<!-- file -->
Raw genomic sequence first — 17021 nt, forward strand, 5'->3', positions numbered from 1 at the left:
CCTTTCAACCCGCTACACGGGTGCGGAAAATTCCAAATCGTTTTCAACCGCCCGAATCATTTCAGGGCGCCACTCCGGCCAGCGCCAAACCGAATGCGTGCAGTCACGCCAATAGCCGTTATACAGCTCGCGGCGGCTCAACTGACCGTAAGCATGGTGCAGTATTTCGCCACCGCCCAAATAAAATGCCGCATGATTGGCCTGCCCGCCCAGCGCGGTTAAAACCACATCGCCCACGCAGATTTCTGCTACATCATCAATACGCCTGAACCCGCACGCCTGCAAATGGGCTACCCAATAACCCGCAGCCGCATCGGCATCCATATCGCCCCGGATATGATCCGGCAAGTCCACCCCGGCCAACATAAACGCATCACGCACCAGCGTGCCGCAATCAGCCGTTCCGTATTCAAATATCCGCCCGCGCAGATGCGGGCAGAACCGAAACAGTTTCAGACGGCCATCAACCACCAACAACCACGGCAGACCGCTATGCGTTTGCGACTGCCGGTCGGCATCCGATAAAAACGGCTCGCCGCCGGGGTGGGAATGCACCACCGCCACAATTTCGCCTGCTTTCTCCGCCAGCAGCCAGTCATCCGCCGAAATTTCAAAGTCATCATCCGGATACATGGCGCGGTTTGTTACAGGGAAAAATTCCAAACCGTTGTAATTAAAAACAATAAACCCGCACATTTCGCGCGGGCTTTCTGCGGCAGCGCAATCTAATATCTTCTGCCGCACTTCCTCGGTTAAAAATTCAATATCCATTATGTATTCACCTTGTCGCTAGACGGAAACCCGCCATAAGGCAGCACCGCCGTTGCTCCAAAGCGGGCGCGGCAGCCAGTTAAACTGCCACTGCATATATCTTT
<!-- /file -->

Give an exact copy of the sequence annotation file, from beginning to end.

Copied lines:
Raw genomic sequence first — 17021 nt, forward strand, 5'->3', positions numbered from 1 at the left:
CCTTTCAACCCGCTACACGGGTGCGGAAAATTCCAAATCGTTTTCAACCGCCCGAATCATTTCAGGGCGCCACTCCGGCCAGCGCCAAACCGAATGCGTGCAGTCACGCCAATAGCCGTTATACAGCTCGCGGCGGCTCAACTGACCGTAAGCATGGTGCAGTATTTCGCCACCGCCCAAATAAAATGCCGCATGATTGGCCTGCCCGCCCAGCGCGGTTAAAACCACATCGCCCACGCAGATTTCTGCTACATCATCAATACGCCTGAACCCGCACGCCTGCAAATGGGCTACCCAATAACCCGCAGCCGCATCGGCATCCATATCGCCCCGGATATGATCCGGCAAGTCCACCCCGGCCAACATAAACGCATCACGCACCAGCGTGCCGCAATCAGCCGTTCCGTATTCAAATATCCGCCCGCGCAGATGCGGGCAGAACCGAAACAGTTTCAGACGGCCATCAACCACCAACAACCACGGCAGACCGCTATGCGTTTGCGACTGCCGGTCGGCATCCGATAAAAACGGCTCGCCGCCGGGGTGGGAATGCACCACCGCCACAATTTCGCCTGCTTTCTCCGCCAGCAGCCAGTCATCCGCCGAAATTTCAAAGTCATCATCCGGATACATGGCGCGGTTTGTTACAGGGAAAAATTCCAAACCGTTGTAATTAAAAACAATAAACCCGCACATTTCGCGCGGGCTTTCTGCGGCAGCGCAATCTAATATCTTCTGCCGCACTTCCTCGGTTAAAAATTCAATATCCATTATGTATTCACCTTGTCGCTAGACGGAAACCCGCCATAAGGCAGCACCGCCGTTGCTCCAAAGCGGGCGCGGCAGCCAGTTAAACTGCCACTGCATATATCTTT